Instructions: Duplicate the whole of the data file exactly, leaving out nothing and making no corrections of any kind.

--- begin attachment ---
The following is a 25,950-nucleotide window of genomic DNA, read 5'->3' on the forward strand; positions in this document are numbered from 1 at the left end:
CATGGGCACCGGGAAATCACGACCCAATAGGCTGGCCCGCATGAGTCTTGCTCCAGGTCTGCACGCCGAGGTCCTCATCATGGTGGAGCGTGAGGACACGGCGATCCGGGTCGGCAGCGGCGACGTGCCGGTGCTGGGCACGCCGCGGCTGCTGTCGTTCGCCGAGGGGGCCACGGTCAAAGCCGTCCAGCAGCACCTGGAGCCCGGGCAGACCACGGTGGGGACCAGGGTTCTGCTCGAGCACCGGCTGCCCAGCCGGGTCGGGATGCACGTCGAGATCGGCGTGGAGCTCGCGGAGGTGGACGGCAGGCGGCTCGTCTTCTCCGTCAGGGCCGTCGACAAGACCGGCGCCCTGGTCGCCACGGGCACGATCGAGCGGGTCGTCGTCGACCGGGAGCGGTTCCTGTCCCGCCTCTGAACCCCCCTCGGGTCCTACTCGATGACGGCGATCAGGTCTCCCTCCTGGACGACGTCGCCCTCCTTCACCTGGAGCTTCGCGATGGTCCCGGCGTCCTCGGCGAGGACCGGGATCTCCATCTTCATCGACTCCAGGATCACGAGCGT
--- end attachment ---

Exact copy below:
The following is a 25,950-nucleotide window of genomic DNA, read 5'->3' on the forward strand; positions in this document are numbered from 1 at the left end:
CATGGGCACCGGGAAATCACGACCCAATAGGCTGGCCCGCATGAGTCTTGCTCCAGGTCTGCACGCCGAGGTCCTCATCATGGTGGAGCGTGAGGACACGGCGATCCGGGTCGGCAGCGGCGACGTGCCGGTGCTGGGCACGCCGCGGCTGCTGTCGTTCGCCGAGGGGGCCACGGTCAAAGCCGTCCAGCAGCACCTGGAGCCCGGGCAGACCACGGTGGGGACCAGGGTTCTGCTCGAGCACCGGCTGCCCAGCCGGGTCGGGATGCACGTCGAGATCGGCGTGGAGCTCGCGGAGGTGGACGGCAGGCGGCTCGTCTTCTCCGTCAGGGCCGTCGACAAGACCGGCGCCCTGGTCGCCACGGGCACGATCGAGCGGGTCGTCGTCGACCGGGAGCGGTTCCTGTCCCGCCTCTGAACCCCCCTCGGGTCCTACTCGATGACGGCGATCAGGTCTCCCTCCTGGACGACGTCGCCCTCCTTCACCTGGAGCTTCGCGATGGTCCCGGCGTCCTCGGCGAGGACCGGGATCTCCATCTTCATCGACTCCAGGATCACGAGCGT